Born in Fort Worth, Texas, on February 7, 1934, Curtis Ousley began playing the saxophone at age twelve, taking interest in jazz, rhythm and blues, and pop music. Determined to become professional musician, he declined scholarships and instead joined the Lionel Hampton jazz band. In 1952, Ousley moved to New York where he became a session musician for a number of record labels. Using the stage name King Curtis, he became known as a skilled and versatile musician, particularly a virtuoso saxophonist.
The late 50’s and early 60’s saw King Curtis working with rock & roll acts such as Buddy Holly (“Reminiscing”) and The Coasters (“Yakety Yak”), while also releasing his best known songs, “Soul Twist” and “Soul Serenade”. In 1965 he began recording for Atlantic Records where he produced his most successful singles, “Memphis Soul Stew” and “Ode to Billie Joel”, to date.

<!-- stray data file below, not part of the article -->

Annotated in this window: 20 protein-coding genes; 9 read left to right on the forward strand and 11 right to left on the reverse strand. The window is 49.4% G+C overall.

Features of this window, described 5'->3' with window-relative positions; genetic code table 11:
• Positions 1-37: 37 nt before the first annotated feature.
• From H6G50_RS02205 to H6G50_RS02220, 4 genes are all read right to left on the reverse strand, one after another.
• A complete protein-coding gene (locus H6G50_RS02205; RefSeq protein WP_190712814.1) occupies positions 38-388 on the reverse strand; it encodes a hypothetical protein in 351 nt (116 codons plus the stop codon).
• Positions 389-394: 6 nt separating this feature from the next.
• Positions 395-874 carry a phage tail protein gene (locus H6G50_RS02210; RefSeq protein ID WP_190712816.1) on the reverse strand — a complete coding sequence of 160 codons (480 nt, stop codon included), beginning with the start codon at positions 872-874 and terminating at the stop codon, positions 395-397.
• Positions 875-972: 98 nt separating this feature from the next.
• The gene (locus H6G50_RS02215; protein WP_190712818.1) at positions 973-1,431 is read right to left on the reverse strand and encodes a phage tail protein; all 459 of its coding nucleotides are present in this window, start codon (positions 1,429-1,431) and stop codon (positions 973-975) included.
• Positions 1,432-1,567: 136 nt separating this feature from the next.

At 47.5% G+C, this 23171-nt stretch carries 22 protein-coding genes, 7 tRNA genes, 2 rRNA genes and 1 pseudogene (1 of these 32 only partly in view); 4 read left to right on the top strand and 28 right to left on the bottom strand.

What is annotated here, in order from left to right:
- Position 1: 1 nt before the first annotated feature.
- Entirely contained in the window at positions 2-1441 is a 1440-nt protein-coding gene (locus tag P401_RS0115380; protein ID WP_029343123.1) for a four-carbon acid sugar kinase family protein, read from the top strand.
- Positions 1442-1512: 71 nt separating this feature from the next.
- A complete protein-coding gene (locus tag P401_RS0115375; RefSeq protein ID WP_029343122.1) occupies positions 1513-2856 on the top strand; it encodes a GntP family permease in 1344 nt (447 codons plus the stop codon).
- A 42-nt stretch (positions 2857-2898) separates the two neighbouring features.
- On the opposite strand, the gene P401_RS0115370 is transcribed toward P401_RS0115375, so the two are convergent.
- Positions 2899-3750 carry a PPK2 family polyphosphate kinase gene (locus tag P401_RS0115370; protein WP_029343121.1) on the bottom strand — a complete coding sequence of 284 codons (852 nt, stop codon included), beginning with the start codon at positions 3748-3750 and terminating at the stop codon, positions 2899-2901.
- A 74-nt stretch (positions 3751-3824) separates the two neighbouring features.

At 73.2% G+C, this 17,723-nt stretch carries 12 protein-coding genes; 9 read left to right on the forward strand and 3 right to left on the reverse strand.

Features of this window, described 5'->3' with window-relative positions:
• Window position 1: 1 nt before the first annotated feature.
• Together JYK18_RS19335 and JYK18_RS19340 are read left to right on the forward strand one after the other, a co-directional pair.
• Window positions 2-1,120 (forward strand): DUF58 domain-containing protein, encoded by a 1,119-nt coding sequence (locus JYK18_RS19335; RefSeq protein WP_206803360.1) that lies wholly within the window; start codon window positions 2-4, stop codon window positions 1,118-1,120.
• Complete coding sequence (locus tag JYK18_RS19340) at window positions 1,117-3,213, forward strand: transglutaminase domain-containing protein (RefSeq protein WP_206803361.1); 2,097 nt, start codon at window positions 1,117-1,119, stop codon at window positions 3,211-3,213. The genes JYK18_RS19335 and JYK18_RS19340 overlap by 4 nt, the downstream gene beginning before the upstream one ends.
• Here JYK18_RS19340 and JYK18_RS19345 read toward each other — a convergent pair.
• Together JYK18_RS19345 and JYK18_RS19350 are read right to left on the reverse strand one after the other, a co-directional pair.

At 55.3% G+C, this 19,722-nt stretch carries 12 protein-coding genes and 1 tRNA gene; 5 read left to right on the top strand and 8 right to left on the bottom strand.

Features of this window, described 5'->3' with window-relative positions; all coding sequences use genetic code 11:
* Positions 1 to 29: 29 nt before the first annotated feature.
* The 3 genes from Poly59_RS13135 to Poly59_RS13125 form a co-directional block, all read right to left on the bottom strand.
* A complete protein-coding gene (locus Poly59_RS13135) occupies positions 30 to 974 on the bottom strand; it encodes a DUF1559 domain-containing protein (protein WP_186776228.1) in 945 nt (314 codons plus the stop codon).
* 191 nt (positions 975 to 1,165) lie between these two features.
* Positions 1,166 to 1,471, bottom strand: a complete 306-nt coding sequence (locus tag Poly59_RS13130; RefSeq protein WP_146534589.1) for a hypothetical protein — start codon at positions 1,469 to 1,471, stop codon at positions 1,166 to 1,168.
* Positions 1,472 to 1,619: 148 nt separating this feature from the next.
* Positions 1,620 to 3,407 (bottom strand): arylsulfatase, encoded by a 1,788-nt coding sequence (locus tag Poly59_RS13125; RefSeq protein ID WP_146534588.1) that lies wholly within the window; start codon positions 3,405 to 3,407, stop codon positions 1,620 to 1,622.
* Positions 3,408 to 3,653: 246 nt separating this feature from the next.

King Curtis also began to produce records at this time in addition to taking the lead in Aretha Franklin’s backing band, The Kingpins. A week after recording a series of concerts with Franklin and the Kingpins, Ousley was returning to his apartment late on August 31, 1971, when he noticed two junkies on his steps using drugs. After telling the men to leave, an argument arose and escalated to a brawl. One of the men drew a knife and stabbed Ousley in the chest. Curtis then wrestled away the knife and proceeded to stab the junkie four times. King Curtis was taken to Roosevelt Hospital where he died less than an hour after the altercation. His assailant had been brought to the same emergency room, where police connected him to the murder and was subsequently imprisoned. Atlantic Records closed their offices the day of King Curtis’ funeral, which was attended by family and those who revered the late saxophonist, including Aretha Franklin, Stevie Wonder, Brook Benton and Duane Allman. “King” Curtis Ousley was buried in New York’s Pinelawn Memorial Park, the same cemetery where Count Basie and John Coltrane were laid to rest.